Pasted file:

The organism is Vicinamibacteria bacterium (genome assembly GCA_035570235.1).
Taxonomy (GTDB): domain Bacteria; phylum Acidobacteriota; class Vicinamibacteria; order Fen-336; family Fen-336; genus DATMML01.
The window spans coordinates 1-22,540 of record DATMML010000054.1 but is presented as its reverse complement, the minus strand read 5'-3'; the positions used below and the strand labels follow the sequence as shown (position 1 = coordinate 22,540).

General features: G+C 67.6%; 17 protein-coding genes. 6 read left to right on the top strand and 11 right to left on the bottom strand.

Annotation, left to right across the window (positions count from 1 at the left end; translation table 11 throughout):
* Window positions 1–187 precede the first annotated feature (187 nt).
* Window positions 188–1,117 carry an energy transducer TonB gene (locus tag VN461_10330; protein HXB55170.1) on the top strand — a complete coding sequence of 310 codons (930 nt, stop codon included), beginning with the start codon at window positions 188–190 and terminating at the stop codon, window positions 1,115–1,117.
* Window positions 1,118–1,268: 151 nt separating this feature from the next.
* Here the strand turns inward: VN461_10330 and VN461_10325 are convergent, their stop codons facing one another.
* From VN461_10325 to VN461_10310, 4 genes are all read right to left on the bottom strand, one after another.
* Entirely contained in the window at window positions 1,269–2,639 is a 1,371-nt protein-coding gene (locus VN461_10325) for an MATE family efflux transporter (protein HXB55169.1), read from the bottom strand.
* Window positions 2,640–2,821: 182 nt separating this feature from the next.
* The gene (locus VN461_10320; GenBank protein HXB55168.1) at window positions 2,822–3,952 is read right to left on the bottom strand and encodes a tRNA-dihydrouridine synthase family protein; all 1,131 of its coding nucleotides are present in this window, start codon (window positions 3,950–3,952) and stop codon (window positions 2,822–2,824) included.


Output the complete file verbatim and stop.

The organism is Vicinamibacteria bacterium (genome assembly GCA_035570235.1).
Taxonomy (GTDB): domain Bacteria; phylum Acidobacteriota; class Vicinamibacteria; order Fen-336; family Fen-336; genus DATMML01.
The window spans coordinates 1-22,540 of record DATMML010000054.1 but is presented as its reverse complement, the minus strand read 5'-3'; the positions used below and the strand labels follow the sequence as shown (position 1 = coordinate 22,540).

General features: G+C 67.6%; 17 protein-coding genes. 6 read left to right on the top strand and 11 right to left on the bottom strand.

Annotation, left to right across the window (positions count from 1 at the left end; translation table 11 throughout):
* Window positions 1–187 precede the first annotated feature (187 nt).
* Window positions 188–1,117 carry an energy transducer TonB gene (locus tag VN461_10330; protein HXB55170.1) on the top strand — a complete coding sequence of 310 codons (930 nt, stop codon included), beginning with the start codon at window positions 188–190 and terminating at the stop codon, window positions 1,115–1,117.
* Window positions 1,118–1,268: 151 nt separating this feature from the next.
* Here the strand turns inward: VN461_10330 and VN461_10325 are convergent, their stop codons facing one another.
* From VN461_10325 to VN461_10310, 4 genes are all read right to left on the bottom strand, one after another.
* Entirely contained in the window at window positions 1,269–2,639 is a 1,371-nt protein-coding gene (locus VN461_10325) for an MATE family efflux transporter (protein HXB55169.1), read from the bottom strand.
* Window positions 2,640–2,821: 182 nt separating this feature from the next.
* The gene (locus VN461_10320; GenBank protein HXB55168.1) at window positions 2,822–3,952 is read right to left on the bottom strand and encodes a tRNA-dihydrouridine synthase family protein; all 1,131 of its coding nucleotides are present in this window, start codon (window positions 3,950–3,952) and stop codon (window positions 2,822–2,824) included.